Song Profile: Paranoid Android by Radiohead

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  • Topic: Key signature, Radiohead, Tonality
  • Pages : 3 (1050 words )
  • Download(s) : 86
  • Published : March 3, 2012
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Song Profile: Paranoid Android by Radiohead

Radiohead is a five piece alternative rock band formed in 1985 in Oxfordshire, England. The group is comprised of lead vocalist, guitarist and band figurehead Thom Yorke, guitarist and keyboard player Jonny Greenwood, guitarist and vocalist Ed O’Brien, bass player Colin Greenwood, and drummer/percussionist Phil Selway. Radiohead rose to fame with the release of their second album The Bends in 1995 and secured their stardom in 1997 with their legendary album O.K. Computer. Its song “Paranoid Android” was listed as one of the 500 Best Songs of All Time by Rolling Stone and has been covered by numerous artists. This paper will explore the musical elements of “Paranoid Android” that serve to both stratify and unite the three distinct sections of the composition. Each section comprises a part of a unified work while expressing a unique character.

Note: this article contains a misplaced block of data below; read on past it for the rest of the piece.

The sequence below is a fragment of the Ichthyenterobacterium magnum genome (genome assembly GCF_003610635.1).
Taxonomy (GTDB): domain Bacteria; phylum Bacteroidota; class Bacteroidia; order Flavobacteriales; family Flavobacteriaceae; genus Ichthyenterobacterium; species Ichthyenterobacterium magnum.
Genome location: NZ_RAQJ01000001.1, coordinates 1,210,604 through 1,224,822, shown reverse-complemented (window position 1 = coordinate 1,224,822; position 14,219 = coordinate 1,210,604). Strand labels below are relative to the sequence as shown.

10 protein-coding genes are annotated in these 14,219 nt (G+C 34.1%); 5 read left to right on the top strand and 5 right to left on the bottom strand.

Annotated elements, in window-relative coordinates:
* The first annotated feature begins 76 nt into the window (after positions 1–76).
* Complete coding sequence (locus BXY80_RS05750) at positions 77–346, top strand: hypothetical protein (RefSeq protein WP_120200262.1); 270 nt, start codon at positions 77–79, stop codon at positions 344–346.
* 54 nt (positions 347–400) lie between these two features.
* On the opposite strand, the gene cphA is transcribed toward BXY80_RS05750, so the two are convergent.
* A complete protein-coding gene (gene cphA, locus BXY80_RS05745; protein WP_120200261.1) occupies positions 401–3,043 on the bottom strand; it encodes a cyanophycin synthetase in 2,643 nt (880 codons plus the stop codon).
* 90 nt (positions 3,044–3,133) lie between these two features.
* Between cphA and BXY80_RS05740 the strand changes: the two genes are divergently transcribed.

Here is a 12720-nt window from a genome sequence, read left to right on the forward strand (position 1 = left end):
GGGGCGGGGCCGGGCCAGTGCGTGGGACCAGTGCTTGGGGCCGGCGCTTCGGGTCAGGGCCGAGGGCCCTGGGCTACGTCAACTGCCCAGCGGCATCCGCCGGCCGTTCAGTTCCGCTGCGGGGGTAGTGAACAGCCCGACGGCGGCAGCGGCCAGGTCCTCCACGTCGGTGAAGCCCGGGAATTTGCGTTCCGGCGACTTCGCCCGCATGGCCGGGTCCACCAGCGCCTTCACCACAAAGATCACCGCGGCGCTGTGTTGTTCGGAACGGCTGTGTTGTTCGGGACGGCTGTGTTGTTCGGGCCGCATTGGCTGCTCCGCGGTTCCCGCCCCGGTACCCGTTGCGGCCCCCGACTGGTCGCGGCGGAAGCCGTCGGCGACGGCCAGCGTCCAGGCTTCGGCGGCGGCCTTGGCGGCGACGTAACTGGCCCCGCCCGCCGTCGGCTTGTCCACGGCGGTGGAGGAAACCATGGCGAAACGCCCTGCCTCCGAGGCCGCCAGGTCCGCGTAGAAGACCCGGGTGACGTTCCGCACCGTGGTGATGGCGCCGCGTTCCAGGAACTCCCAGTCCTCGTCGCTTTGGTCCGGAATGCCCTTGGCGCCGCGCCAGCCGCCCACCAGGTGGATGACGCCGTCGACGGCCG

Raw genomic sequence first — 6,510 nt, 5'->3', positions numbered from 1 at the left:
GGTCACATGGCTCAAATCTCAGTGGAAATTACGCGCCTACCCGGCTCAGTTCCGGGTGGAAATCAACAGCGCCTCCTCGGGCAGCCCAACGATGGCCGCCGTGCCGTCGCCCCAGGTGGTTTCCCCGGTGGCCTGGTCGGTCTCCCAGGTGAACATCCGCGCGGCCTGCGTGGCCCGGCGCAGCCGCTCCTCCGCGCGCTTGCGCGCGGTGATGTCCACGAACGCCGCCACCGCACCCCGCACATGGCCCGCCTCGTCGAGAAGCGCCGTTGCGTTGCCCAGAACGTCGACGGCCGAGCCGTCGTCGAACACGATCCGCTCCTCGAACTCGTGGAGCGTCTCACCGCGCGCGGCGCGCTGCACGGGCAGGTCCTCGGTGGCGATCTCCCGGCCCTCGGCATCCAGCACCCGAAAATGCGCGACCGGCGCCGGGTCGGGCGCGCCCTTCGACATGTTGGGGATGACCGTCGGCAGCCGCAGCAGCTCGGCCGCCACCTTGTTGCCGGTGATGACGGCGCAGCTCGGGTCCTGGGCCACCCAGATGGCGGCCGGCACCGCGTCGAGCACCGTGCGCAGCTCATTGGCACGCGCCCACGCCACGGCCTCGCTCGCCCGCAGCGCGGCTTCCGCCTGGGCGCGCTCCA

“Paranoid Android” is O.K. Computer‘s longest song, running about six minutes and twenty seconds and is comprised of three different sections. It sounds through-composed until the return of the B section in the coda. In addition to its uncharacteristic form, it also features dense rhythmic and harmonic textures, atypical meter changes, and modulations. The song embodies the genre of Progressive Rock, which was pioneered in the 1970’s by bands such as Pink Floyd, Yes and Queen. Thom Yorke cited the Beatles’s song “Happiness is a Warm Gun” as the inspiration for the form of “Paranoid Android.” Both songs are comprised of three distinct sections melded into a single piece. Earlier artists such as The Beatles and The Beach Boys used the heavily textured multi-tracked vocal harmonies like those featured in “Paranoid Android.”

The three sections of “Paranoid Android” create the form: {ABCB’}. Each section develops by gradually building dynamics. Section A is the only section with a verse-chorus structure. It begins with an instrumental run of the verse section, then there are two...
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